Citrus bud mite—Eriophyes sheldoni
Severely deformed blossoms, foliage, or fruit are generally the first clues that this eriophyid mite (family Eriophyidae) is present. It is an occasional pest on lemons any time of year near the coast and less frequently in interior southern areas. It rarely or never is a pest in the Central Valley or desert areas or on citrus varieties in California other than lemons. Note that numerous species of mites can occur on plants.
Citrus bud mites are about 1/100 inch (0.25 mm) long and a magnification of at least 20× is needed to see them. They are carrot or wedge shaped, tapering toward the rear. Adults and nymphs have 4 legs at the front (wider) end near the mouth. Their coloration is pale green, pinkish, or yellowish. The spherical eggs are translucent to whitish.
Where bud mites have previously been a problem, examine the buds at leaf axils on green twigs from midspring through autumn. A leaf axil is the narrow or inside angle where a leaf petiole attaches to a stem and new buds (axillary buds) commonly develop at this location. Dissect some axillary buds and examine them with a 20× hand lens or dissecting binocular microscope with good lighting to estimate the percentage of buds infested with 1 or more live eriophyid mites.
An alternative detection method is to collect axillary buds and place them in a container with 90% ethyl alcohol. Shake this for about 10 seconds so buds are thoroughly coated and any eriophyids are killed and dislodged. At a magnification of at least 20×, examine the fluid for pale, elongate eriophyid mites.
Citrus bud mites develop through 4 life stages: egg, protonymph, deutonymph, and adult. During her life span the adult female lays about 50 eggs mostly in the bud scales of new growth. Eggs are deposited singly or in groups of several. After hatching, nymphs and adults feed protected inside buds or between where a bud and leaf petiole touch. Egg to adult development is about 10 to 15 days when temperatures are warm.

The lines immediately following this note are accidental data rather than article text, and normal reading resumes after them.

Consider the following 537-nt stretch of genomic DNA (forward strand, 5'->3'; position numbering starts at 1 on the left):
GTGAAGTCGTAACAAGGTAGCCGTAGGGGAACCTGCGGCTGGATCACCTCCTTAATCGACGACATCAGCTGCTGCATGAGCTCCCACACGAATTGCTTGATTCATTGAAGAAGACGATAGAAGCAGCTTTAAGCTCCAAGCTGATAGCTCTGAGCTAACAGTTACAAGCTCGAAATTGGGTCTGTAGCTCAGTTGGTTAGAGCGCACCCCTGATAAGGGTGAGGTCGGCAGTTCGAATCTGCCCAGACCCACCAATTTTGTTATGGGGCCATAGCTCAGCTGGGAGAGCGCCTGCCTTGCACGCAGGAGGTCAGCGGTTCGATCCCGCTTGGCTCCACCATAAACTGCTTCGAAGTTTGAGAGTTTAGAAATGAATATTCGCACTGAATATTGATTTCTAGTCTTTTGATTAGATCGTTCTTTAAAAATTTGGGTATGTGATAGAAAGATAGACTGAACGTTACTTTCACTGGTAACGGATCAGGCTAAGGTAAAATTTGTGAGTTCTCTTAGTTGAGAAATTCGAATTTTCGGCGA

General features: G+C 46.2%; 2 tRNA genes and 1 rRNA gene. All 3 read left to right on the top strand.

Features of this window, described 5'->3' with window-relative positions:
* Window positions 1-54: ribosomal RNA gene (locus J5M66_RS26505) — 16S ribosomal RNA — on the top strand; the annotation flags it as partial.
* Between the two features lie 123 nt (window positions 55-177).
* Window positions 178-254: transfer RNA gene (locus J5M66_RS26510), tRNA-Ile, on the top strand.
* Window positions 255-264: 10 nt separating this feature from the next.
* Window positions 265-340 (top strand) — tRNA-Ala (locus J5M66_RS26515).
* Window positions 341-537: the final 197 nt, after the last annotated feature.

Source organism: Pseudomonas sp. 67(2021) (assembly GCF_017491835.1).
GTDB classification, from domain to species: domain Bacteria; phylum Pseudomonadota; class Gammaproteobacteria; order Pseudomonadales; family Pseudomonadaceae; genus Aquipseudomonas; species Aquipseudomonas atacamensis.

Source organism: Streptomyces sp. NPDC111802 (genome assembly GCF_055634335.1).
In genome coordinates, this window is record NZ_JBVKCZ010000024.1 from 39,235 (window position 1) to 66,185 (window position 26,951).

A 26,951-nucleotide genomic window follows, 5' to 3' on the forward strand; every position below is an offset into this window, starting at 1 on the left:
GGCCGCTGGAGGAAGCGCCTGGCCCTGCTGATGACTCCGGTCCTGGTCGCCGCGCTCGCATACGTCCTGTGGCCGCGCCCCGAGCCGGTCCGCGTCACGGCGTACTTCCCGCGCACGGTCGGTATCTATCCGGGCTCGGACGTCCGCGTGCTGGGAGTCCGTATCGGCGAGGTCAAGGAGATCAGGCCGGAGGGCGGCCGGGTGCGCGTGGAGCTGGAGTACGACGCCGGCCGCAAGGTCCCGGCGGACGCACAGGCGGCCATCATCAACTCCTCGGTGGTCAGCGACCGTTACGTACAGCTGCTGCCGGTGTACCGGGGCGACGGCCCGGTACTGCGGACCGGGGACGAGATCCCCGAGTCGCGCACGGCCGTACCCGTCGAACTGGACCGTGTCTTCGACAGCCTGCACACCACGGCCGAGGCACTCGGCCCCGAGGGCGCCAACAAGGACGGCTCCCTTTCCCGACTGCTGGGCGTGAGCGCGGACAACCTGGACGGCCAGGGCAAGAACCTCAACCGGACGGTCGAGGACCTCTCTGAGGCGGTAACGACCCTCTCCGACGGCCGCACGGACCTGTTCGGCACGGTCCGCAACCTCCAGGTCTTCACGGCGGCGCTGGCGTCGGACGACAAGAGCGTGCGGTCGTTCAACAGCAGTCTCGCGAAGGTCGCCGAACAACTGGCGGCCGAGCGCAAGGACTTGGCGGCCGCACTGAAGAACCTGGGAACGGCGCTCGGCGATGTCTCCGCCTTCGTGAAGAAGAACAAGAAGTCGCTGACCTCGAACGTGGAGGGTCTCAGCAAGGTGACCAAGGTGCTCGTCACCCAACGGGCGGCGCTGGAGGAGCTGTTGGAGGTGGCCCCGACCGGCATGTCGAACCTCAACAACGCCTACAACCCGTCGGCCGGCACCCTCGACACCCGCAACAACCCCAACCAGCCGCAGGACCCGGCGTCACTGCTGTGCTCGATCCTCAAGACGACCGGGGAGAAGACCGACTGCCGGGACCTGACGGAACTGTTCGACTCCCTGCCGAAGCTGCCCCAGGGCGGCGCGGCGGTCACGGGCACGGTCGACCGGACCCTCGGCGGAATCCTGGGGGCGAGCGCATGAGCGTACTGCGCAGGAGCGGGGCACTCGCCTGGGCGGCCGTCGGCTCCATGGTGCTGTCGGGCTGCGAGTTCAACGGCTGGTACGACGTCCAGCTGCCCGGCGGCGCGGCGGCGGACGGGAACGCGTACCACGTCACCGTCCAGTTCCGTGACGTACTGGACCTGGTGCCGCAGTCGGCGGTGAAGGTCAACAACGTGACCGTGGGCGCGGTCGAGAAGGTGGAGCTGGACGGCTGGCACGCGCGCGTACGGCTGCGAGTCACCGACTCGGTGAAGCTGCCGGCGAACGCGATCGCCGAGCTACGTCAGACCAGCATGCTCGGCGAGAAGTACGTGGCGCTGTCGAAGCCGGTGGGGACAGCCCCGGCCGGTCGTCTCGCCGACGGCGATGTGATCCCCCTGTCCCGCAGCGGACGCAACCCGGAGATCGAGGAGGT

Citrus bud mites are a pest of lemons mostly along the California coast. Their feeding inside the buds kills them and sometimes blackens them. Its feeding causes a rosettelike (bunchy) growth of the subsequent foliage and distortion of flowers and fruit. Fall blooms, and the fruit that develop from them, are most likely to suffer damage.
Treatment thresholds for bud mite has not been established. Even as high as 80% of buds infested with this mite may not cause consistent or predictable damage to the developing fruit.
In gardens and landscapes, predatory mites are believed to help keep bud mites under good control. Black hunter thrips and predaceous mite midges also feed on citrus bud mite. To improve the effectiveness of biological control, control ants, minimize dust (e.g., periodically hose off small trees), and avoid the application of broad-spectrum, persistent insecticides and miticides for all citrus pests. See Protecting Natural Enemies and Pollinators for more suggestions.
Once fruit is set, damage has already occurred and cannot be prevented or corrected. If a reduction in bud mite populations is desired, apply a miticide 2 to 3 months before bloom. Horticultural (narrow-range) oil sprays applied prior to bloom may provide some control of citrus bud mite. Late-fall oil sprays may also help to control the mites.
The most effective products for this mite are only available by hiring a professional applicator. For how to get the services you want, consult Pest Notes: Hiring a Pest Control Company.
For more information see The Citrus Bud Mite, Eriophyes sheldoni Ewing and An Illustrated Guide to Plant Abnormalities Caused by Eriophyid Mites in North America .
Adapted from the publications above and Integrated Pest Management for Citrus, University of California Statewide Integrated Pest Management Program (UC IPM).